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The Queen & Di: The Untold Story
As the editor of Majesty magazine, author Ingrid Seward developed professional and personal relationships with the royal family. In "The Queen & DI," we discover a surprising portrait of the British monarch and the princess, contradicting what the press has previously reported: a fragile Diana battling an unfeeling mother-in-law. And we glimpse much more of the inner ...more
Paperback, 262 pages
Published April 2nd 2002 by Arcade Publishing
(first published 2000)
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This book is not very good. It is written to support the royalist line against Diana. The author is a snob, & her justifications of the royal family stretch credulity. For example Anne is a disagreeable person. When Diana first met her at Windsor castle, Diana kneeled to her, as Diana was a lady at the time. Anne refused to acknowledge her in any way, according to the author looking right past her, Diana fled in tears. This was Diana's fault, as Anne didn't like ceremony. The direct quote ...more
I have read several biographies of Princess Diana including this one and I have to say that my opinion of Princess Diana has drastically changed. Many writers are now revising their opinion of Diana's character since her death in 1997. I was appalled by what she put her eldest son through and the things she revealed to him that a young adolescent should not be exposed to, no matter what their station in life. While appearing to be a very caring person to the world public, which I'm sure she ...more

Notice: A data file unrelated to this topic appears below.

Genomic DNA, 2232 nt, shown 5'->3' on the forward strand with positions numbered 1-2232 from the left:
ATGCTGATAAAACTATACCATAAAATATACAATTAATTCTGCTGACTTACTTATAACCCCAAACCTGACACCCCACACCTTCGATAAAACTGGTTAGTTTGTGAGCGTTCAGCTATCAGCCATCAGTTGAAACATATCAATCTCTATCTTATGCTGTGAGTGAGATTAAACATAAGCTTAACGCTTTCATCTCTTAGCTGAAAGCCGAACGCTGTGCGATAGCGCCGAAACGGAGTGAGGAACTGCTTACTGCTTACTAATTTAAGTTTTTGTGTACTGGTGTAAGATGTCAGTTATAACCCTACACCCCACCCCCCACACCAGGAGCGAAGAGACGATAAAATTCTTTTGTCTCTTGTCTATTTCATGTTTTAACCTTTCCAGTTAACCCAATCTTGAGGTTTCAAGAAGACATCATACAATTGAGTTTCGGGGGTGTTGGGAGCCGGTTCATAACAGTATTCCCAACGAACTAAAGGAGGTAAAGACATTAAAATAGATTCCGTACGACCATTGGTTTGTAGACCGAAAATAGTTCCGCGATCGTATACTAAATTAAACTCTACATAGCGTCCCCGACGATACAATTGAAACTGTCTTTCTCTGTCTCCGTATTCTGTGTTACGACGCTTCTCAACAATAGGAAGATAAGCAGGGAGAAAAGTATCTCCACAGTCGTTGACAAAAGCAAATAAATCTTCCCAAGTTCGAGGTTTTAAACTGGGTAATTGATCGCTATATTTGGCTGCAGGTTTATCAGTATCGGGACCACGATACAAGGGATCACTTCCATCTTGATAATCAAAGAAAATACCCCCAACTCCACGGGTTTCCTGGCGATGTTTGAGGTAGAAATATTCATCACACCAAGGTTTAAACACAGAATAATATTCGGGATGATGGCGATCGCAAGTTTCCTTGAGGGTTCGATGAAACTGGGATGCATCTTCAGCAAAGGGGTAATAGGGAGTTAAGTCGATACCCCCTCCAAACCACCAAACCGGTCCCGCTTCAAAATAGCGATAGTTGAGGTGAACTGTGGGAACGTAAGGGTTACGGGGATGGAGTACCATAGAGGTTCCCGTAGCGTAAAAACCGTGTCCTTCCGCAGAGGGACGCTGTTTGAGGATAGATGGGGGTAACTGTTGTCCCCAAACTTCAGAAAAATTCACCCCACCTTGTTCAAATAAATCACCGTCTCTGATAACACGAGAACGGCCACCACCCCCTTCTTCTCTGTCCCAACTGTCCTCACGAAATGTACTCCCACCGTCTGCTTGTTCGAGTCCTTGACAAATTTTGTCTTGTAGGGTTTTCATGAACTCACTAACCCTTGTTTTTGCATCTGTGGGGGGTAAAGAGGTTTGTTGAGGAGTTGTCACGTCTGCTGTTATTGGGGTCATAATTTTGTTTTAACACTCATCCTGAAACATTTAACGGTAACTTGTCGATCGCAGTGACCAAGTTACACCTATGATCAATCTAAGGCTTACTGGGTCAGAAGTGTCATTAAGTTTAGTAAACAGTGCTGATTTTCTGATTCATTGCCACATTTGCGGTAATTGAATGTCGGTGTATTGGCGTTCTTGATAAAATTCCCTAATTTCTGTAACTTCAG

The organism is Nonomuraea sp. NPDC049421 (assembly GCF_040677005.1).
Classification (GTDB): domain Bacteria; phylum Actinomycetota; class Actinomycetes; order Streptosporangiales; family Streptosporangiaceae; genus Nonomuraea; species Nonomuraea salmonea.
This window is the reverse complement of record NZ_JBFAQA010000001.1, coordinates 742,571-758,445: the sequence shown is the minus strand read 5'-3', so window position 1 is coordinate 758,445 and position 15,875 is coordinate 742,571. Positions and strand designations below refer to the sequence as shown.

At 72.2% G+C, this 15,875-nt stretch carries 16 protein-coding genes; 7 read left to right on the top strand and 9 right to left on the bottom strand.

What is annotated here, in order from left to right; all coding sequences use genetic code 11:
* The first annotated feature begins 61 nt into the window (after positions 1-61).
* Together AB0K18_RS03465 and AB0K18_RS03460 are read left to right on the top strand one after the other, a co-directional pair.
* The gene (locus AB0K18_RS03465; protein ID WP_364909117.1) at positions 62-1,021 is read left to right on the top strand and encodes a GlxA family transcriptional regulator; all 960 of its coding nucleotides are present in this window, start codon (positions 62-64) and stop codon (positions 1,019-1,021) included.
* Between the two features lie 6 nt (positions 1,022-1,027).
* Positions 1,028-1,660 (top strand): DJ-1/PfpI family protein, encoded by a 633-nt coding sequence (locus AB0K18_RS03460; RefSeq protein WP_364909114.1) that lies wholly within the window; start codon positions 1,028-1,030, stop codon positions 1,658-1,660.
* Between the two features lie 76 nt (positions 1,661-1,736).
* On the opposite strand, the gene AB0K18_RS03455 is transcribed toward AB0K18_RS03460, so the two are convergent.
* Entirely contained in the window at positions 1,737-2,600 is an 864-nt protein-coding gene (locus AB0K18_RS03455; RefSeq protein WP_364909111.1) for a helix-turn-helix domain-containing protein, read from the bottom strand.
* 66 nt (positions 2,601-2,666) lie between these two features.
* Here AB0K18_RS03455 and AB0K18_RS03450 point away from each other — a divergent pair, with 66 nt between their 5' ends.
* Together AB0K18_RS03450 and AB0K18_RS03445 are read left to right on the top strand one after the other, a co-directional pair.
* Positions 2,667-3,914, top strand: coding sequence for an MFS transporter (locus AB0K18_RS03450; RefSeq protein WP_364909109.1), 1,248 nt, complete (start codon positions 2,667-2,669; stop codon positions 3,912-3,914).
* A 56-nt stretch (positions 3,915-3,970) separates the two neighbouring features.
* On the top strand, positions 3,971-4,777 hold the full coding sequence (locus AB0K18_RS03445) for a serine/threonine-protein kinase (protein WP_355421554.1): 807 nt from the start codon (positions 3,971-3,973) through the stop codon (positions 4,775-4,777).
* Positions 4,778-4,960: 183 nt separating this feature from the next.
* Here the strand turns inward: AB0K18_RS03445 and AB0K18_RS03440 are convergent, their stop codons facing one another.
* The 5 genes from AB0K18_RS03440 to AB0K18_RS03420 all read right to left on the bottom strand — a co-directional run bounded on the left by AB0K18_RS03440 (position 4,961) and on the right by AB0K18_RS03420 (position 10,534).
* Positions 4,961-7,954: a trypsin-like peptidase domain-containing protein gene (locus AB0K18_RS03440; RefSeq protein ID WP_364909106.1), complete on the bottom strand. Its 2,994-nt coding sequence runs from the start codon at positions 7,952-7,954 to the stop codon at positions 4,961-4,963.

Ingrid Seward has written a great deal about the royal family, and spent many years as editor of "Majesty" Magazine, so she knows the ins and outs. I suspect her closeness to the subject has caused her to lose her objectivity, however. Instead of a researched portrait of two complex women navigating their relationship, we receive a largely anti-Diana tome with liberal doses of name-dropping (as in "when Charles and I had tea together at Highgrove, he said...") just to make sure the reader ...more
A very engaging story, well-researched and fascinating to read. I agree with those critics who say she's pretty harsh on Diana -- but on the other hand most media coverage of Diana swung heavily in the other direction. Still she uses words like "giggle" to describe Diana's laugh and has Diana crying throughout most of the book, as well as other things that tend to disparage Diana at the expense of acknowledging any positive qualities.
I did think that this book was true. I felt that it was accurate as to how life was as a royal. No one really helped Diana. For instance, on her first Christmas in the family. She bought extravagant gifts for all. The family has a tradition of getting the very cheapest gifts. Now why didn't someone tell her that? Like her husband? I felt that this book presented both sides.
Seemed really biased against Diana...I realize she was no saint but it does seem rather ignorant to bash her now. Yes I am a fan of Diana and am sad she is gone. It's a shame she never got a chance to work her issues out and find happiness in her life...I do believe she was good at heart and genuinely cared about people.